Image courtesty of Getty Images for BET

Several journalists involved in Paramount and Black Entertainment Television’s  America in Black are alumni from Northwestern’s Medill School of Journalism.

BET and Paramount’s newsmagazine program recently released its second season in February, with new episodes every month. Field producer Harry Forbes (BSJ '19), described it as “60 Minutes for Black people.”

The primetime series utilizes a team of experienced reporters, including several Medill graduates, to cover stories that are personality-driven, with “more nuanced sides,” Forbes said.

The show has aired five episodes since February. Topics have ranged from a profile of the first Black Maryland governor to barbershop culture.

Covering “angles that haven’t gotten much attention” is a priority, Forbes said, and reporters are able to achieve this through the unique format of the show.

CBS anchorman and reporter, Maurice DuBois (BSJ '87), appreciates the longer video style of the newsmagazine. In regular news broadcasts, reporters get only a couple minutes to tell a story.

“Oftentimes, we just get to the headlines. In this case, we got behind them,” DuBois said.

America in Black allots 11 minutes for the interview segment, a large difference from dimly covering the headlines. The larger chunk of time allows for exploration of different topics. DuBois said it has provided him the opportunity to use his journalistic chops.

With his profile on Maryland Gov. Wes Moore, the extra time allotted for additional background and context “to press the governor,” the reporter said.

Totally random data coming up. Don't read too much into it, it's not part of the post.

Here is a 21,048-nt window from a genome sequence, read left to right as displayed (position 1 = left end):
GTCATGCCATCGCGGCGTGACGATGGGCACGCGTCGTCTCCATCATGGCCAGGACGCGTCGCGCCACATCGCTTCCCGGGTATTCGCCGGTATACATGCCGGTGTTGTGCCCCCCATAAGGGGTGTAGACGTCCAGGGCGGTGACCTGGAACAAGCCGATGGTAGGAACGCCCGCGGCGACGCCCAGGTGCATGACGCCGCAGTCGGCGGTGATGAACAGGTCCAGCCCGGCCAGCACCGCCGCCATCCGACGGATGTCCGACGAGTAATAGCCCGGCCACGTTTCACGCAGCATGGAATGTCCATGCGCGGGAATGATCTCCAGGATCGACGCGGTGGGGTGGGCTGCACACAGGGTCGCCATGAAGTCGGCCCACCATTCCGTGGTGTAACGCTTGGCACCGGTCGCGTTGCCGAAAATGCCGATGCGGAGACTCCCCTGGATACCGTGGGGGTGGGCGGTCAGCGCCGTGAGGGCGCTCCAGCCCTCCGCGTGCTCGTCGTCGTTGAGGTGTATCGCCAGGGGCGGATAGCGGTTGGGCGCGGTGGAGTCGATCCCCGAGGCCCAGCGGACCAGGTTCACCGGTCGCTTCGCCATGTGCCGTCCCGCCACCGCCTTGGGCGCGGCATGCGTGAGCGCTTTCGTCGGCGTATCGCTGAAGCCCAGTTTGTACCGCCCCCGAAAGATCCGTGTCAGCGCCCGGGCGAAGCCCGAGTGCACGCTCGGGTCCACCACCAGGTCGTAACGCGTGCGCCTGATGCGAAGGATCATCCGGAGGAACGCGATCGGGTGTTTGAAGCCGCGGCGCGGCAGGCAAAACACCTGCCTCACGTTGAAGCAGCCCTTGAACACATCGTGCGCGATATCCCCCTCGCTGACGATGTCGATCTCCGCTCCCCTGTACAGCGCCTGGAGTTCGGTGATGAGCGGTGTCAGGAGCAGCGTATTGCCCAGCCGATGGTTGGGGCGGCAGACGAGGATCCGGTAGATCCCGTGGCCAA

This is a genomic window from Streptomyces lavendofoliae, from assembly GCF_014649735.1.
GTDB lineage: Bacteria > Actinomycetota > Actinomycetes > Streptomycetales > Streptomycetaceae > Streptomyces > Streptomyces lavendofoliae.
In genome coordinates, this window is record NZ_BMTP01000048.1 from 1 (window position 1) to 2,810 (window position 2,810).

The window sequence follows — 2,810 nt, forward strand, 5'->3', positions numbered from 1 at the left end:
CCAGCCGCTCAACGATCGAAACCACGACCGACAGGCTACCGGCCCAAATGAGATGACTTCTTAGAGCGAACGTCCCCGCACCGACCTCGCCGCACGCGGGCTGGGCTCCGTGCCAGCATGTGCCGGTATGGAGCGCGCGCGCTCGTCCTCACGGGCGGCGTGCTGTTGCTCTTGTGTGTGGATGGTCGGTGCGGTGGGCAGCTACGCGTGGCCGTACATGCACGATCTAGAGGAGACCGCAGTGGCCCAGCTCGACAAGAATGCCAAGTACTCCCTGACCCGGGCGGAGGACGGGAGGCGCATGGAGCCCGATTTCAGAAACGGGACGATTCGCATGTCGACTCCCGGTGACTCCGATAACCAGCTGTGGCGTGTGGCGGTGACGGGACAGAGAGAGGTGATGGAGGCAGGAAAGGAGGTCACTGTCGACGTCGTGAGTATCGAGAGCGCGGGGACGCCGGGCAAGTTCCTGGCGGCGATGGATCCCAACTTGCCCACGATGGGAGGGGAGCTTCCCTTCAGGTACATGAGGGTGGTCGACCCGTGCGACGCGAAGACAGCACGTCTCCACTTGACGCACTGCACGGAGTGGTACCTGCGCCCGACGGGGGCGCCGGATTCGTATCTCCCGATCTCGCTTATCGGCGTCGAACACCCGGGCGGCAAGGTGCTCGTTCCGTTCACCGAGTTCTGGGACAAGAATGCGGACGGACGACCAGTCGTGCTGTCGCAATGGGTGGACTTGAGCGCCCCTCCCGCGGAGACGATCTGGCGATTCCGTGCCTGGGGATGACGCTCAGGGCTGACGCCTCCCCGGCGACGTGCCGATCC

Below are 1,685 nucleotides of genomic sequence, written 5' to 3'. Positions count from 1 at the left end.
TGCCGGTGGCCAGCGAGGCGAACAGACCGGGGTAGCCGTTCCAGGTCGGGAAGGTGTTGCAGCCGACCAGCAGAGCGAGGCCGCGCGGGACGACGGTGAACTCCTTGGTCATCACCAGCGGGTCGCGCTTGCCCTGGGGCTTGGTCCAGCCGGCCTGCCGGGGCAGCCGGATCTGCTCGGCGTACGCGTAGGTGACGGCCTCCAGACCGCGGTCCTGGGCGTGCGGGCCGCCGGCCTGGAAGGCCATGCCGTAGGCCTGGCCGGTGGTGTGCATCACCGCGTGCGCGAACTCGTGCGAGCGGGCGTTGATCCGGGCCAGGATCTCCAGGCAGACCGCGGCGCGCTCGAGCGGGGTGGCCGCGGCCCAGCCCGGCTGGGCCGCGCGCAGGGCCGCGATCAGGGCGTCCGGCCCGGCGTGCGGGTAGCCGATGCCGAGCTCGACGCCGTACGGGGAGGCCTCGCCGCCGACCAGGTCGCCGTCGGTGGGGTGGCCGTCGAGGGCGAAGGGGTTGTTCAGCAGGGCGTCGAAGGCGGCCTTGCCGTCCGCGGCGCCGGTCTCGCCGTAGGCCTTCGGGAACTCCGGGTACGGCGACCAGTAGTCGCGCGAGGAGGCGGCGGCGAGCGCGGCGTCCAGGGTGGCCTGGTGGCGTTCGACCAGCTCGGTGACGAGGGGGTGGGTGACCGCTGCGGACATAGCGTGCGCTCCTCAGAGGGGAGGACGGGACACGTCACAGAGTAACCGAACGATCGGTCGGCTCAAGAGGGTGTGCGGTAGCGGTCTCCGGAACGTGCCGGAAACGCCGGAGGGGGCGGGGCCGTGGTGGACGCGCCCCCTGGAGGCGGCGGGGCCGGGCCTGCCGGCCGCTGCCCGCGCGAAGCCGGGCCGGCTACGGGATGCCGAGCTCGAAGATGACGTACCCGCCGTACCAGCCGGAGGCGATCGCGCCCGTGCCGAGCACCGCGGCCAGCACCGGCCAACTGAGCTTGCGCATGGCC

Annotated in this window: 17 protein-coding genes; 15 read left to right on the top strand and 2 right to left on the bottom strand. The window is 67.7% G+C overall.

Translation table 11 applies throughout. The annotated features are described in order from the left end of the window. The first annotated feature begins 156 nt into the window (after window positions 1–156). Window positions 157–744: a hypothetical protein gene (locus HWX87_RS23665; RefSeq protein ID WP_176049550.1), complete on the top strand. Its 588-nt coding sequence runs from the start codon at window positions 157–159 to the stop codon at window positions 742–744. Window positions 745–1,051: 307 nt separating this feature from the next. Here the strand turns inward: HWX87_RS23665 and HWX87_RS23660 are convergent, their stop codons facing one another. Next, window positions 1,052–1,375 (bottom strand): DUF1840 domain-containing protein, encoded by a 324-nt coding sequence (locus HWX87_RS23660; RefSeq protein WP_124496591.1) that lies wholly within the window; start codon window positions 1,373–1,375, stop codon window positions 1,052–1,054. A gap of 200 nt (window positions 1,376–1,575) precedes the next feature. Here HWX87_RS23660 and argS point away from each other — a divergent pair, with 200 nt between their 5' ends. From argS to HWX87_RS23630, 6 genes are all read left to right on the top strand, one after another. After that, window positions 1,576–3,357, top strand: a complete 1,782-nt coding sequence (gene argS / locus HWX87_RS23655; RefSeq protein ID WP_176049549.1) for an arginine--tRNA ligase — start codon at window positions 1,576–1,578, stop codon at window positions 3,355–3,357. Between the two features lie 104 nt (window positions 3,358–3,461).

DuBois said being able to expand stories is important, especially in the characterization of Black people in the media and by news.

“We are not just one dimensional, but real people with trials and tribulations – not caricatures,” Dubois said.

DuBois credited his time in Medill for helping him realize his passion for telling different stories. Upon being asked if he wanted to ask people questions for a living by a professor, Dubois realized his answer was yes, because he likes to learn by asking questions, he said.

Dubois said the class he took in broadcast journalism his final year at NU inspired his career in the field. Former Medill professor Gary Cummings was the first to believe he had a knack for broadcast, he said. Cummings turned out to be instrumental in launching Dubois’ career, helping him get his first job in Seattle.

After an over 30-year career, the broadcast journalist said, “I’m always indebted to him and Medill for that.”

CBS News congressional correspondent, Nikole Killion (BSJ & MSJ '99) agreed that with “America in Black” she is able to tell a story in ways not possible with other formats, like CBS Evening or CBS Morning News.

“[It's] an incredibly valuable and really sacred opportunity,” Killion said.

She reports for the show along with teaching at NU as a lecturer at the Washington D.C. Medill on the Hill program. Even with a vibrant career in journalism, the news magazine show stands as a highlight, Killion said.

Killion covered African American voters in her story for America in Black. She said there is a tendency to lump groups, particularly ethnic, into similar voting trends. However, the reality is very complex.

“None of these communities are monoliths,” Killion said.

The reporter spoke to African American communities from D.C. to Georgia, visiting barbershops and black churches to measure voter sentiments. She added it has been very rewarding to cover these communities in an intensive and thoughtful way.

Producer Forbes echoed the idea. Also associate producer for CBS’s Race and Culture Unit, an addition in 2020 to promote diversity in CBS’s work and atmosphere, he said he understands the uniqueness of his position and the work in the conversation of race in America.

The BET and CBS producer said he finds satisfaction from being able to tell the diverse stories in this format.

“They're just American stories. They're just human stories,” Forbes said.